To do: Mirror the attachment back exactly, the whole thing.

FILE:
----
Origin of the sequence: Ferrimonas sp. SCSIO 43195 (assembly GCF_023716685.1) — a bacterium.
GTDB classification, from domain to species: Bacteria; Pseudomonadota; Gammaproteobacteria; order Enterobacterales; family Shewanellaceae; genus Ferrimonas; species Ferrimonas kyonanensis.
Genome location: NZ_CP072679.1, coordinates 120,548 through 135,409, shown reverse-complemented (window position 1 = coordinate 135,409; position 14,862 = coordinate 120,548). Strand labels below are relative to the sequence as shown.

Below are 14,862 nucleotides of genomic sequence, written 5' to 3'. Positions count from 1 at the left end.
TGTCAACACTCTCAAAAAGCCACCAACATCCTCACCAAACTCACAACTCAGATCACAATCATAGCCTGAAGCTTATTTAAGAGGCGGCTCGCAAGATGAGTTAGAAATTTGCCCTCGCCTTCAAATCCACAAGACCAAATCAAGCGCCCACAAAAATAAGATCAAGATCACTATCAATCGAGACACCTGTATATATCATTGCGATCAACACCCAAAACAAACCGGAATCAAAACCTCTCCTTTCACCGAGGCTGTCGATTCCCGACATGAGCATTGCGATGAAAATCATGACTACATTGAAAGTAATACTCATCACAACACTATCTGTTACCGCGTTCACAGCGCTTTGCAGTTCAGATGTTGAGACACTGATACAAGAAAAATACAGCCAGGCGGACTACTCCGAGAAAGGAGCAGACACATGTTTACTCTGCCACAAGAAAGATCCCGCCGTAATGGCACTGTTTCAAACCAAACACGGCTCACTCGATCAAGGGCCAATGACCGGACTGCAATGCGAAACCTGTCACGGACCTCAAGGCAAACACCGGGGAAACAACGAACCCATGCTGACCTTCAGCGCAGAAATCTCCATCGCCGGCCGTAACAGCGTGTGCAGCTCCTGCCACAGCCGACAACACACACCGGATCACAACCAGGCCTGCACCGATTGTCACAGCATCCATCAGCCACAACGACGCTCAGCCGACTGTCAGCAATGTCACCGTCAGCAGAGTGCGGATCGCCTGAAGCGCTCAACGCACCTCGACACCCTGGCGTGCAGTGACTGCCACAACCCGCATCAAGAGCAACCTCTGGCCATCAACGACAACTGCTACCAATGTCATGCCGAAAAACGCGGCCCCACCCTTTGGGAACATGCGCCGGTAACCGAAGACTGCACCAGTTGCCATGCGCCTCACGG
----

Origin of the sequence: Ferrimonas sp. SCSIO 43195 (assembly GCF_023716685.1) — a bacterium.
GTDB classification, from domain to species: Bacteria; Pseudomonadota; Gammaproteobacteria; order Enterobacterales; family Shewanellaceae; genus Ferrimonas; species Ferrimonas kyonanensis.
Genome location: NZ_CP072679.1, coordinates 120,548 through 135,409, shown reverse-complemented (window position 1 = coordinate 135,409; position 14,862 = coordinate 120,548). Strand labels below are relative to the sequence as shown.

Below are 14,862 nucleotides of genomic sequence, written 5' to 3'. Positions count from 1 at the left end.
TGTCAACACTCTCAAAAAGCCACCAACATCCTCACCAAACTCACAACTCAGATCACAATCATAGCCTGAAGCTTATTTAAGAGGCGGCTCGCAAGATGAGTTAGAAATTTGCCCTCGCCTTCAAATCCACAAGACCAAATCAAGCGCCCACAAAAATAAGATCAAGATCACTATCAATCGAGACACCTGTATATATCATTGCGATCAACACCCAAAACAAACCGGAATCAAAACCTCTCCTTTCACCGAGGCTGTCGATTCCCGACATGAGCATTGCGATGAAAATCATGACTACATTGAAAGTAATACTCATCACAACACTATCTGTTACCGCGTTCACAGCGCTTTGCAGTTCAGATGTTGAGACACTGATACAAGAAAAATACAGCCAGGCGGACTACTCCGAGAAAGGAGCAGACACATGTTTACTCTGCCACAAGAAAGATCCCGCCGTAATGGCACTGTTTCAAACCAAACACGGCTCACTCGATCAAGGGCCAATGACCGGACTGCAATGCGAAACCTGTCACGGACCTCAAGGCAAACACCGGGGAAACAACGAACCCATGCTGACCTTCAGCGCAGAAATCTCCATCGCCGGCCGTAACAGCGTGTGCAGCTCCTGCCACAGCCGACAACACACACCGGATCACAACCAGGCCTGCACCGATTGTCACAGCATCCATCAGCCACAACGACGCTCAGCCGACTGTCAGCAATGTCACCGTCAGCAGAGTGCGGATCGCCTGAAGCGCTCAACGCACCTCGACACCCTGGCGTGCAGTGACTGCCACAACCCGCATCAAGAGCAACCTCTGGCCATCAACGACAACTGCTACCAATGTCATGCCGAAAAACGCGGCCCCACCCTTTGGGAACATGCGCCGGTAACCGAAGACTGCACCAGTTGCCATGCGCCTCACGG